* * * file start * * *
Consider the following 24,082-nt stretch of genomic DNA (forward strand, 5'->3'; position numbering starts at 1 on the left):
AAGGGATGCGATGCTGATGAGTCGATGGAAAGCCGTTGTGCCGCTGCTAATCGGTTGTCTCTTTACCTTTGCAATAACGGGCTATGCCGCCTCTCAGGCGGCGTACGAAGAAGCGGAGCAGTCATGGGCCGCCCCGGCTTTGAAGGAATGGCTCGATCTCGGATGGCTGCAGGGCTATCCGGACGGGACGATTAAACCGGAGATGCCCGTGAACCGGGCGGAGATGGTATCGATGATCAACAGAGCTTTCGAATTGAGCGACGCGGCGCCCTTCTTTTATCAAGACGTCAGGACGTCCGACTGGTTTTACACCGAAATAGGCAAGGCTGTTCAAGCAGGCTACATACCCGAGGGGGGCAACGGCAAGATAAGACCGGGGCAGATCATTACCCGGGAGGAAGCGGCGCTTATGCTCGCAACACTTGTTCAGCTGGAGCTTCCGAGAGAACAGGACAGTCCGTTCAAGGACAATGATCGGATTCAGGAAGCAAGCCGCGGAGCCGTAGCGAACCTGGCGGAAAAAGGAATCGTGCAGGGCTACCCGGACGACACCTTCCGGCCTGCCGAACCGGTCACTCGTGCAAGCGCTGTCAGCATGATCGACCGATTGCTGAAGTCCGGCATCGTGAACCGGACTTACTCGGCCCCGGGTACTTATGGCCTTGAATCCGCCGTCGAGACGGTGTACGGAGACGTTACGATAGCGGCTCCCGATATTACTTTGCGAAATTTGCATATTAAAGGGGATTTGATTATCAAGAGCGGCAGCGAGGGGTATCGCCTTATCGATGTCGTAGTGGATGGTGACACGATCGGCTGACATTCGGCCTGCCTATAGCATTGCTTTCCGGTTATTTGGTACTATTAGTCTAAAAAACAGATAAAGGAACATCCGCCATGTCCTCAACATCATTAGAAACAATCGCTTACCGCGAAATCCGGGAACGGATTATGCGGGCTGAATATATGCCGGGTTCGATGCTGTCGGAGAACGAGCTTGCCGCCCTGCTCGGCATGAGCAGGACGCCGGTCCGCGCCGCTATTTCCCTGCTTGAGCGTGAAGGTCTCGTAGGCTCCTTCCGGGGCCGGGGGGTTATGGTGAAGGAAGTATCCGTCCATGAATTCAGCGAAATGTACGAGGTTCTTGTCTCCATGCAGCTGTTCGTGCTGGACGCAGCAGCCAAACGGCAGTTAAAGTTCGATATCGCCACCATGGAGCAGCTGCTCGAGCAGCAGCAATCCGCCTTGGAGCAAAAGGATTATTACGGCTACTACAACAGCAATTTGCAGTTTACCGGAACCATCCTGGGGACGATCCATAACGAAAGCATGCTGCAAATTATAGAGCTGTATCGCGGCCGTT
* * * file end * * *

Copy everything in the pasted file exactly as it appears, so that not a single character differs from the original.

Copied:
Consider the following 24,082-nt stretch of genomic DNA (forward strand, 5'->3'; position numbering starts at 1 on the left):
AAGGGATGCGATGCTGATGAGTCGATGGAAAGCCGTTGTGCCGCTGCTAATCGGTTGTCTCTTTACCTTTGCAATAACGGGCTATGCCGCCTCTCAGGCGGCGTACGAAGAAGCGGAGCAGTCATGGGCCGCCCCGGCTTTGAAGGAATGGCTCGATCTCGGATGGCTGCAGGGCTATCCGGACGGGACGATTAAACCGGAGATGCCCGTGAACCGGGCGGAGATGGTATCGATGATCAACAGAGCTTTCGAATTGAGCGACGCGGCGCCCTTCTTTTATCAAGACGTCAGGACGTCCGACTGGTTTTACACCGAAATAGGCAAGGCTGTTCAAGCAGGCTACATACCCGAGGGGGGCAACGGCAAGATAAGACCGGGGCAGATCATTACCCGGGAGGAAGCGGCGCTTATGCTCGCAACACTTGTTCAGCTGGAGCTTCCGAGAGAACAGGACAGTCCGTTCAAGGACAATGATCGGATTCAGGAAGCAAGCCGCGGAGCCGTAGCGAACCTGGCGGAAAAAGGAATCGTGCAGGGCTACCCGGACGACACCTTCCGGCCTGCCGAACCGGTCACTCGTGCAAGCGCTGTCAGCATGATCGACCGATTGCTGAAGTCCGGCATCGTGAACCGGACTTACTCGGCCCCGGGTACTTATGGCCTTGAATCCGCCGTCGAGACGGTGTACGGAGACGTTACGATAGCGGCTCCCGATATTACTTTGCGAAATTTGCATATTAAAGGGGATTTGATTATCAAGAGCGGCAGCGAGGGGTATCGCCTTATCGATGTCGTAGTGGATGGTGACACGATCGGCTGACATTCGGCCTGCCTATAGCATTGCTTTCCGGTTATTTGGTACTATTAGTCTAAAAAACAGATAAAGGAACATCCGCCATGTCCTCAACATCATTAGAAACAATCGCTTACCGCGAAATCCGGGAACGGATTATGCGGGCTGAATATATGCCGGGTTCGATGCTGTCGGAGAACGAGCTTGCCGCCCTGCTCGGCATGAGCAGGACGCCGGTCCGCGCCGCTATTTCCCTGCTTGAGCGTGAAGGTCTCGTAGGCTCCTTCCGGGGCCGGGGGGTTATGGTGAAGGAAGTATCCGTCCATGAATTCAGCGAAATGTACGAGGTTCTTGTCTCCATGCAGCTGTTCGTGCTGGACGCAGCAGCCAAACGGCAGTTAAAGTTCGATATCGCCACCATGGAGCAGCTGCTCGAGCAGCAGCAATCCGCCTTGGAGCAAAAGGATTATTACGGCTACTACAACAGCAATTTGCAGTTTACCGGAACCATCCTGGGGACGATCCATAACGAAAGCATGCTGCAAATTATAGAGCTGTATCGCGGCCGTT